The NHL reached a tentative settlement on Monday, Nov. 12th, with more than 300 former players regarding concussion related symptoms, yet countless amateurs also suffer concussions.
“I’ve been playing hockey for about 14 years,” said Nick Macken, who currently competes in a Calgary recreational hockey league.
“I had two concussions before starting hockey, one from a recreational event accident, one from playing football at school.
“From hockey I accumulated nine more, to this day. The most recent happening about three years ago,” Macken said.
“It’s an immediate feeling of drowsiness, and fatigue. Light is super sensitive to the eyes, and motor skills are super lethargic and slow.
“Depending on the severity of the concussion, effects lasted usually no longer than one to one-and-a-half weeks. I would just rest and recover at home.
“During major concussions I was often very ill, so I would have to wait until that cleared up.”
A concussion is a form of brain injury caused when the brain makes contact with the inside wall of the skull. Symptoms can include dizziness, confusion, sensitivity to light, or drowsiness.
“I’m most worried about the degenerative brain disease CTE kicking in later on in life,” said Macken, referring to Chronic Traumatic Encephalopathy (CTE).
CTE is a brain disease that is caused by repetitive impacts to the head. The effects of CTE might not appear for months, years, or even decades after brain trauma, according the Boston University CTE Research Centre.
This degeneration of brain tissue has been linked to many mental health issues, including depression, memory loss, suicide, and dementia.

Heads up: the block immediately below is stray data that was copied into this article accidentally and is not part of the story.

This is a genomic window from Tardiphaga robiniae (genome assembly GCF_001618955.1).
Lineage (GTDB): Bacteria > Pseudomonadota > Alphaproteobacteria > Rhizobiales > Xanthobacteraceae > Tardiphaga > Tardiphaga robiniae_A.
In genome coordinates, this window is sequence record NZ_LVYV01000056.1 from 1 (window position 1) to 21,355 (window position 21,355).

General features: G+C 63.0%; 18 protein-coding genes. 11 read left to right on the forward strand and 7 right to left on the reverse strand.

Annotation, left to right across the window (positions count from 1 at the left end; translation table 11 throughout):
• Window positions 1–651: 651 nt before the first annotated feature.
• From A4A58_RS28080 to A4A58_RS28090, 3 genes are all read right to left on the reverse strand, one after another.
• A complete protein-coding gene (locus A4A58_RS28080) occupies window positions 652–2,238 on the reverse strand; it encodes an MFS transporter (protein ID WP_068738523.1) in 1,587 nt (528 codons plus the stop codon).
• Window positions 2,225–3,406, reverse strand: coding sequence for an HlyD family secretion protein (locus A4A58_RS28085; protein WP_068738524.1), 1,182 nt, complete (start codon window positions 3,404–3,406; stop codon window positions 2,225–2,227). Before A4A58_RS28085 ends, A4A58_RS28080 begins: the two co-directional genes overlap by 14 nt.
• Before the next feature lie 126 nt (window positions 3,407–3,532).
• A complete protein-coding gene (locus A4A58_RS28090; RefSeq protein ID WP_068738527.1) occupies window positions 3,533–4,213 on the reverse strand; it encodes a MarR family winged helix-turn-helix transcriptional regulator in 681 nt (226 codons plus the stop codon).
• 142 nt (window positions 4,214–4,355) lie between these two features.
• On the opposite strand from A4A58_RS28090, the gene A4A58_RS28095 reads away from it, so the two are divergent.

“My father lost some of his memory from his football years in high school and after, so it worries me a bit definitely,” said Macken.
“Long term it hasn’t affected me too much, however, memory of certain events has begun to fade.”
In recent years Hockey Canada, the governing body for amateur youth leagues, has taken steps to improve awareness and training for coaches and referees.
Some of these changes include eliminating body checking from the Pee Wee level of minor hockey, or the 11 to 12 years old age range.
“I’ve had two or three concussions from hockey,” said Rhys Hripko, who played hockey for 13 years achieving the level of Midget AA for the Calgary Royals and Notre Dame Hounds.
“I would say they have made me sensitive to light, impacted my vision, and occasionally I get headaches that likely stem from the concussions.”
Hripko also suffered a partially detached retina in his left eye, from the same impact that gave him a concussion.
His coach benched him for the rest of that game but was reluctant to let him see the trainer. If the other team noticed a goalie had left, they might try and injure the remaining goalie, allowing them to win by default.
“The retina detachment was noticed fairly soon. Sensitivity to light was also fairly quick and never left,” said Hripko.
“My vision has gotten worse since, but it’s tough to say whether that was due to the concussion or genetics.
“When playing hockey at boarding school, I remember one kid who had a very serious concussion. I think he was out cold.
“He couldn’t play hockey again and gained a ton of weight, very quickly, more weight than he should have just from stopping sports.
“I remember having to wake up kids who had major concussions. We would have to wake them up in the middle of the night to make sure they were still breathing.”